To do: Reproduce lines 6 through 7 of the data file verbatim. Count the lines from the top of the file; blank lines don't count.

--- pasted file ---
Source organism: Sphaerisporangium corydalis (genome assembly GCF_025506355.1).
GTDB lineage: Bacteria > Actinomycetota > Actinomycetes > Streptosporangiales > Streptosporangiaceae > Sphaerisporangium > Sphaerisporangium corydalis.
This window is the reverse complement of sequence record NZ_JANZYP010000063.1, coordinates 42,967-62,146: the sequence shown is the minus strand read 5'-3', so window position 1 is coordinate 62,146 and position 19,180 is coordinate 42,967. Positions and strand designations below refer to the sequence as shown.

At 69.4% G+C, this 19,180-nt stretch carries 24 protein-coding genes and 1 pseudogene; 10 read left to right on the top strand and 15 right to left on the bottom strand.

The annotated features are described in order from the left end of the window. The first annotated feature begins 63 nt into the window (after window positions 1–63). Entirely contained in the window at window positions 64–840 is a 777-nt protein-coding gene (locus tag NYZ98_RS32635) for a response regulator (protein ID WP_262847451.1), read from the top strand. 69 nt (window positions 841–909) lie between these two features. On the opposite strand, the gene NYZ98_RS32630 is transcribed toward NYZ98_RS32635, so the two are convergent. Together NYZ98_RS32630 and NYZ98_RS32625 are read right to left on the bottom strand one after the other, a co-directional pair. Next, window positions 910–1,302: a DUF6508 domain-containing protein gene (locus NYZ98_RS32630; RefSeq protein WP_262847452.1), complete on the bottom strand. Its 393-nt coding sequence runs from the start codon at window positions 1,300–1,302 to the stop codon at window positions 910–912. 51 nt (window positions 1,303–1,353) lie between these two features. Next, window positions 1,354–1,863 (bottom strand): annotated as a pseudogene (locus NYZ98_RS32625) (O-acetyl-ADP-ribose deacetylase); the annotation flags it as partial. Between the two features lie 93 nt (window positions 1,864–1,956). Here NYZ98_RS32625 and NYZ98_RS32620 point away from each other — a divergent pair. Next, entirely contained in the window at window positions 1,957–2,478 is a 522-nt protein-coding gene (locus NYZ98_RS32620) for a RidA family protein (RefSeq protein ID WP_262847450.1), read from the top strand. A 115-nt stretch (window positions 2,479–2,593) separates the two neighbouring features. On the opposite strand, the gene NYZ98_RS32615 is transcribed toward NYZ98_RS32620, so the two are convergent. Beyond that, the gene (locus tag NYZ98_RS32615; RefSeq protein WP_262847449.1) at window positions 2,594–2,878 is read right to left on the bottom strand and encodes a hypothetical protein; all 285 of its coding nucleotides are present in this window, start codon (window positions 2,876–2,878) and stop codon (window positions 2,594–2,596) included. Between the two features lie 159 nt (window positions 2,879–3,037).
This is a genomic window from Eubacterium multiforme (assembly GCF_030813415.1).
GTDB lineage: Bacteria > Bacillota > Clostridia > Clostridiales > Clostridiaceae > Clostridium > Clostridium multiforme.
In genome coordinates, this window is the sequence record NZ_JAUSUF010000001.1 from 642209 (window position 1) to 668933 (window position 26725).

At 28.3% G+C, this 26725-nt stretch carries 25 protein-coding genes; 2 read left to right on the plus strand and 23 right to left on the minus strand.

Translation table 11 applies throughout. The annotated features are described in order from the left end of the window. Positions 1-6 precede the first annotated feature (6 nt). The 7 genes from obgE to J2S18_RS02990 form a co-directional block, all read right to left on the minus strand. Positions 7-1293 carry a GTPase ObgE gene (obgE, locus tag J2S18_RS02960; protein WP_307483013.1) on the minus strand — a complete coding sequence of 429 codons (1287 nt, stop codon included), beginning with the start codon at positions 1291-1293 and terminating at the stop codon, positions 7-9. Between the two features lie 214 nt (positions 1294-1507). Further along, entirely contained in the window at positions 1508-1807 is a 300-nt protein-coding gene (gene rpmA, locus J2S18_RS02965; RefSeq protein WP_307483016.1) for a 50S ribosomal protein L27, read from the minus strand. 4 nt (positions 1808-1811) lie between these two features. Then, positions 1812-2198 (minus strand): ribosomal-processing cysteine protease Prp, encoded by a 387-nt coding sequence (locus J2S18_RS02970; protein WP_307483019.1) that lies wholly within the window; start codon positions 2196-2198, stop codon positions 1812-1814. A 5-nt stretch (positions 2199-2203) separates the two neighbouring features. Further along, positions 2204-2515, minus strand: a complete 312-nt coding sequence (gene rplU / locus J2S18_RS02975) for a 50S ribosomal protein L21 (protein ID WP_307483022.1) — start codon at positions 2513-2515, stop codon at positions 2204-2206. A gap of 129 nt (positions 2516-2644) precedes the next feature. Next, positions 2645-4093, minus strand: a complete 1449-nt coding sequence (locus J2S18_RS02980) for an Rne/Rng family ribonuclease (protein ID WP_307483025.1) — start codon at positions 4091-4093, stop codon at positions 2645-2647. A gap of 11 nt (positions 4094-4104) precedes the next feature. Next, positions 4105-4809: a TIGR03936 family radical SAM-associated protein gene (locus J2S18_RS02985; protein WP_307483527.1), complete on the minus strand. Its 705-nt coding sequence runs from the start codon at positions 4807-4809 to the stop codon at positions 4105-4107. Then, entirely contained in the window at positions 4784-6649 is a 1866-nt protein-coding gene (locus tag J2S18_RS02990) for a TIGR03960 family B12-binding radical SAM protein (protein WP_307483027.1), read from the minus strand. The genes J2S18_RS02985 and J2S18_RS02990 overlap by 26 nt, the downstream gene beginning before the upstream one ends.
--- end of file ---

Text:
This is a genomic window from Eubacterium multiforme (assembly GCF_030813415.1).
GTDB lineage: Bacteria > Bacillota > Clostridia > Clostridiales > Clostridiaceae > Clostridium > Clostridium multiforme.